A whole different argument that tries to connect feminism and climate change is that women need to be empowered so that birth rates fall in underdeveloped countries. Now I am all for empowering women in poor countries, just like I am all for empowering men in poor countries. However, do birth rates decrease from only empowering women?

To understand the situation better we need to ask ourselves why people in underdeveloped countries have more children in developed countries. The most obvious explanation-and one that has consistently been demonstrated to be true-is that people continue to have lots of children as long as they will need those children to be supported in old age. Therefore, the best way to decrease birth rates is to encourage the process of industrialization and modernization in poor countries, so that less children are needed per family, and so that contraceptives are freely available for all couples. You can empower women all you want, but if you deny a country its continued development (which requires empowered men), then you are likely having a weak impact at best.

You know that a political theory, such as feminism, has gone past its expiration date when it is desperately trying to find a problem that actually needs its solution.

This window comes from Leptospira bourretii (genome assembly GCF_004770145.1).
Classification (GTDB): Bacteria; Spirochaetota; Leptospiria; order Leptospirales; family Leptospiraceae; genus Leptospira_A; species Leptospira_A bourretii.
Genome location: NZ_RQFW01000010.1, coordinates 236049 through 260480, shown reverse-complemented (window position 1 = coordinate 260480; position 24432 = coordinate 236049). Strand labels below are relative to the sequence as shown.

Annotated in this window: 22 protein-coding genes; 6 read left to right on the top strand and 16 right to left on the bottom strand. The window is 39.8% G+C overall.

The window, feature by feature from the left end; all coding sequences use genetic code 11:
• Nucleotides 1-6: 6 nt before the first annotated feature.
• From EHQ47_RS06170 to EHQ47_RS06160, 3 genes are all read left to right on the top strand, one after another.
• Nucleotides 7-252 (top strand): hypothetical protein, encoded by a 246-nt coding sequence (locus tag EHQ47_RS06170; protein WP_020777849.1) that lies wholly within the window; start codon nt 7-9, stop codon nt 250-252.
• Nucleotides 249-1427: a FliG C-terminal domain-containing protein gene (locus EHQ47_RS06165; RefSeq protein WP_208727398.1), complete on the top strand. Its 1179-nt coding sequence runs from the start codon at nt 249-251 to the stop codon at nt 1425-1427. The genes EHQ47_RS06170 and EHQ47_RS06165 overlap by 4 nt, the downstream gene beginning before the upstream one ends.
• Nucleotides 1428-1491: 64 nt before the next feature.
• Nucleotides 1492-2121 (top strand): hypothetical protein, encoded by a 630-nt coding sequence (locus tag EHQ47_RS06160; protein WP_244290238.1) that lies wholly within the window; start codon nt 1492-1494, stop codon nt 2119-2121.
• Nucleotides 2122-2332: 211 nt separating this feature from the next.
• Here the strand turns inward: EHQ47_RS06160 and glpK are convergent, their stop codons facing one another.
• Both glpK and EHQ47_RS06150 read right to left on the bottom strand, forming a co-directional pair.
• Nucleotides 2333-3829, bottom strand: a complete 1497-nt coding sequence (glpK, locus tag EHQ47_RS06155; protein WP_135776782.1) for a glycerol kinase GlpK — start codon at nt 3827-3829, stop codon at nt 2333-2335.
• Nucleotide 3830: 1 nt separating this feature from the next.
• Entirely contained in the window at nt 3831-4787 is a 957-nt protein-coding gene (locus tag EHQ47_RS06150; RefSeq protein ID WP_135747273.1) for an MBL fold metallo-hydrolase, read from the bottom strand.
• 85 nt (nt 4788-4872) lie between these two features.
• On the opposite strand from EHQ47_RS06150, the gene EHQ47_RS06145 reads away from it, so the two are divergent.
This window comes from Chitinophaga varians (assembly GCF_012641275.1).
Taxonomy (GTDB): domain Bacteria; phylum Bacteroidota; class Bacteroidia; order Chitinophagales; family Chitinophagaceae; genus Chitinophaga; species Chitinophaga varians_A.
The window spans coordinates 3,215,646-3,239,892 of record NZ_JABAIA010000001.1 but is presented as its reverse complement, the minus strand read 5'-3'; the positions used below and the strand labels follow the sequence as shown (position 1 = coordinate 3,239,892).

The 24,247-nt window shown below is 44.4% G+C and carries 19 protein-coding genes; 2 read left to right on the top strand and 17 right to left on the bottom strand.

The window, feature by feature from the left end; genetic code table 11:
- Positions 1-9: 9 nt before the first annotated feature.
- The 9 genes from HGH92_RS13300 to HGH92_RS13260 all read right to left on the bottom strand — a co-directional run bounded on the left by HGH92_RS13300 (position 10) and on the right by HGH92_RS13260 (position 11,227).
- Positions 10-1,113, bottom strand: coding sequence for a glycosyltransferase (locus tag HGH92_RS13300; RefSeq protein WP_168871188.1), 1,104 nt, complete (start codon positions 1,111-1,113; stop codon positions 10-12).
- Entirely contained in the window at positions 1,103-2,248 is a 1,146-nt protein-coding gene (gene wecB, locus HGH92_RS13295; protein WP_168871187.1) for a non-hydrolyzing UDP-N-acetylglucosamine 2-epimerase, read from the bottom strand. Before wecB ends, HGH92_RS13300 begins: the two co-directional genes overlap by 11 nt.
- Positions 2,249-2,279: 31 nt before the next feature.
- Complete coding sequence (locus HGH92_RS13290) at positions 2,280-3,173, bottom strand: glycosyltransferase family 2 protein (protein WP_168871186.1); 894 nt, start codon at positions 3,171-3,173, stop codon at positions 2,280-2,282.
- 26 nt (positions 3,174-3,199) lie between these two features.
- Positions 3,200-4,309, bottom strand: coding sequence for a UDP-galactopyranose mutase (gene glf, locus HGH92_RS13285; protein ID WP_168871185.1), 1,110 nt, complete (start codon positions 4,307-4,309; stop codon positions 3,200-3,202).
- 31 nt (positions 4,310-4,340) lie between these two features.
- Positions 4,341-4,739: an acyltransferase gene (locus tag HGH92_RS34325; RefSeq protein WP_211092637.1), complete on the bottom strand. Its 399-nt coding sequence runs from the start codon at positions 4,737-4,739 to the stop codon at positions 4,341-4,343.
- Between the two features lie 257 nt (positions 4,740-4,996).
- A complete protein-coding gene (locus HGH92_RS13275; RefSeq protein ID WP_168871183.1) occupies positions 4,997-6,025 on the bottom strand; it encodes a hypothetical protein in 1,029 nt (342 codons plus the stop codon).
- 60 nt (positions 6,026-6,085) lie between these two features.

Gender Inconsistencies

Wednesday, November 4th, 2009
  1. Women want full independence — Women want male protection when things get rough or dangerous
  2. Men and women can vote — The draft and compulsory military service are male only
  3. Men are expected to work in jobs that they do not care for to support their families – Men are lazy for not doing half of the housework
  4. When boys perform badly in school there is a “crisis in masculinity” — When girls or women perform badly they are being discriminated against
  5. Women “get rid of jerks” — Men “cannot commit”
  6. Male circumcision is a proud tradition — Female circumcision is abhorred, even the kinds that are milder than male circumcision
  7. Commenting on a woman’s cleavage is sexual harassment — A woman who purposely flaunts her cleavage at work is not sexually harassing anyone
  8. All good men pay for the date — All good men support gender neutral pay
  9. Men’s financial power must be controlled — Women’s sexual power must be liberated
  10. Fathers should take care of their children — Children aren’t DNA tested to establish paternity
  11. Men prey on women — Women exercise their sexual freedom
  12. The overarching inconsistency: Men are responsible for their actions and failures — Women are victims of circumstances or societal structures